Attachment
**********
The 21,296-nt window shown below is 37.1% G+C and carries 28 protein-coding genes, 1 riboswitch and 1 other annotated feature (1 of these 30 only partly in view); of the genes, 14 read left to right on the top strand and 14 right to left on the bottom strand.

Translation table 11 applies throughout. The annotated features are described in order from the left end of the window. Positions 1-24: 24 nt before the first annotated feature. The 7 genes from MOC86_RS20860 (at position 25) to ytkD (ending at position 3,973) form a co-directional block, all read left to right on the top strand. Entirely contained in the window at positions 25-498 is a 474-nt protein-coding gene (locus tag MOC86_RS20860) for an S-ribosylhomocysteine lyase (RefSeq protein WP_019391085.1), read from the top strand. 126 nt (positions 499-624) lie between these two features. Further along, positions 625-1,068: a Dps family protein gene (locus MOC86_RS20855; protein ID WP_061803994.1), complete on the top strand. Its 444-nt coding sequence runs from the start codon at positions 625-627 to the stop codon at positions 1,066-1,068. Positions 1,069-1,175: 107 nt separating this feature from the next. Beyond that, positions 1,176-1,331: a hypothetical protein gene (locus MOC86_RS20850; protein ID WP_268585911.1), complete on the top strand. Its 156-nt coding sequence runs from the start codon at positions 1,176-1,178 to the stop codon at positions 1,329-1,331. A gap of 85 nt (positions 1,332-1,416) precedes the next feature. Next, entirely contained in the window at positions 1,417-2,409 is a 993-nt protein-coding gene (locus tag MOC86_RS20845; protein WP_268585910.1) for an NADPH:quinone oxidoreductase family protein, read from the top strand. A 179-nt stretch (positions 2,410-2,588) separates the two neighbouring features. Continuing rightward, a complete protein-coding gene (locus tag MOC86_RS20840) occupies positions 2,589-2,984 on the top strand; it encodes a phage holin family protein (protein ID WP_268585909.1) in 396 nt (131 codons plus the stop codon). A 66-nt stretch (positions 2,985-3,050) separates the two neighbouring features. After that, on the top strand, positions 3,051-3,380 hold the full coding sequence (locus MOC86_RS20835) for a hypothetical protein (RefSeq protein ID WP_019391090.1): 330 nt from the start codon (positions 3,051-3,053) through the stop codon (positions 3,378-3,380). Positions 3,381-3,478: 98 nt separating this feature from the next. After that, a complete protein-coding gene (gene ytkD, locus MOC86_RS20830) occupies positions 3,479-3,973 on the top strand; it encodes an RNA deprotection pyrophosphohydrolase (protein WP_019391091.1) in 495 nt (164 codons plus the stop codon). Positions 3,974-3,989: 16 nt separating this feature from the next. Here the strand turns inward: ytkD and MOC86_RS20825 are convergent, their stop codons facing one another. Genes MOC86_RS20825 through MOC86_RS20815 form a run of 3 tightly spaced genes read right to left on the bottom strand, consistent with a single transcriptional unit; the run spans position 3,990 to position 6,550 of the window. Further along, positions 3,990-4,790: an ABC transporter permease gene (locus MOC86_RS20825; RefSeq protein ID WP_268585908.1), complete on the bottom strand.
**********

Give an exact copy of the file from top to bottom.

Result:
The 21,296-nt window shown below is 37.1% G+C and carries 28 protein-coding genes, 1 riboswitch and 1 other annotated feature (1 of these 30 only partly in view); of the genes, 14 read left to right on the top strand and 14 right to left on the bottom strand.

Translation table 11 applies throughout. The annotated features are described in order from the left end of the window. Positions 1-24: 24 nt before the first annotated feature. The 7 genes from MOC86_RS20860 (at position 25) to ytkD (ending at position 3,973) form a co-directional block, all read left to right on the top strand. Entirely contained in the window at positions 25-498 is a 474-nt protein-coding gene (locus tag MOC86_RS20860) for an S-ribosylhomocysteine lyase (RefSeq protein WP_019391085.1), read from the top strand. 126 nt (positions 499-624) lie between these two features. Further along, positions 625-1,068: a Dps family protein gene (locus MOC86_RS20855; protein ID WP_061803994.1), complete on the top strand. Its 444-nt coding sequence runs from the start codon at positions 625-627 to the stop codon at positions 1,066-1,068. Positions 1,069-1,175: 107 nt separating this feature from the next. Beyond that, positions 1,176-1,331: a hypothetical protein gene (locus MOC86_RS20850; protein ID WP_268585911.1), complete on the top strand. Its 156-nt coding sequence runs from the start codon at positions 1,176-1,178 to the stop codon at positions 1,329-1,331. A gap of 85 nt (positions 1,332-1,416) precedes the next feature. Next, entirely contained in the window at positions 1,417-2,409 is a 993-nt protein-coding gene (locus tag MOC86_RS20845; protein WP_268585910.1) for an NADPH:quinone oxidoreductase family protein, read from the top strand. A 179-nt stretch (positions 2,410-2,588) separates the two neighbouring features. Continuing rightward, a complete protein-coding gene (locus tag MOC86_RS20840) occupies positions 2,589-2,984 on the top strand; it encodes a phage holin family protein (protein ID WP_268585909.1) in 396 nt (131 codons plus the stop codon). A 66-nt stretch (positions 2,985-3,050) separates the two neighbouring features. After that, on the top strand, positions 3,051-3,380 hold the full coding sequence (locus MOC86_RS20835) for a hypothetical protein (RefSeq protein ID WP_019391090.1): 330 nt from the start codon (positions 3,051-3,053) through the stop codon (positions 3,378-3,380). Positions 3,381-3,478: 98 nt separating this feature from the next. After that, a complete protein-coding gene (gene ytkD, locus MOC86_RS20830) occupies positions 3,479-3,973 on the top strand; it encodes an RNA deprotection pyrophosphohydrolase (protein WP_019391091.1) in 495 nt (164 codons plus the stop codon). Positions 3,974-3,989: 16 nt separating this feature from the next. Here the strand turns inward: ytkD and MOC86_RS20825 are convergent, their stop codons facing one another. Genes MOC86_RS20825 through MOC86_RS20815 form a run of 3 tightly spaced genes read right to left on the bottom strand, consistent with a single transcriptional unit; the run spans position 3,990 to position 6,550 of the window. Further along, positions 3,990-4,790: an ABC transporter permease gene (locus MOC86_RS20825; RefSeq protein ID WP_268585908.1), complete on the bottom strand.